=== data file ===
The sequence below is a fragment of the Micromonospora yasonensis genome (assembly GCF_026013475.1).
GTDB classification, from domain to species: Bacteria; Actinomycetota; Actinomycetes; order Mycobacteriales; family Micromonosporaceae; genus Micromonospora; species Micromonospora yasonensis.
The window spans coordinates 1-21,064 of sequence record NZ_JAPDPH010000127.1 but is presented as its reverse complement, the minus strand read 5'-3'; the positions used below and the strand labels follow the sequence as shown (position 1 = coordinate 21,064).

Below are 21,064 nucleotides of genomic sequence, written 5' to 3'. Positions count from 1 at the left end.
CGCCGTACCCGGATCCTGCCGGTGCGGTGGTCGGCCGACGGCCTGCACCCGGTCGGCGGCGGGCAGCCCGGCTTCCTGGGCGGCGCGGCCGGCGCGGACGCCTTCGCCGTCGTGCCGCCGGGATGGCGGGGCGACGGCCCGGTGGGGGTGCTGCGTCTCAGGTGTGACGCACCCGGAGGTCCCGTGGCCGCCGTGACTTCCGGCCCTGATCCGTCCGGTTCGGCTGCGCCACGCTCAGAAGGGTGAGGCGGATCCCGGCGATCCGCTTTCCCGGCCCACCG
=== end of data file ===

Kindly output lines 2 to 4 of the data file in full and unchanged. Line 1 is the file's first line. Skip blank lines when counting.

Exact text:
GTDB classification, from domain to species: Bacteria; Actinomycetota; Actinomycetes; order Mycobacteriales; family Micromonosporaceae; genus Micromonospora; species Micromonospora yasonensis.
The window spans coordinates 1-21,064 of sequence record NZ_JAPDPH010000127.1 but is presented as its reverse complement, the minus strand read 5'-3'; the positions used below and the strand labels follow the sequence as shown (position 1 = coordinate 21,064).

Below are 21,064 nucleotides of genomic sequence, written 5' to 3'. Positions count from 1 at the left end.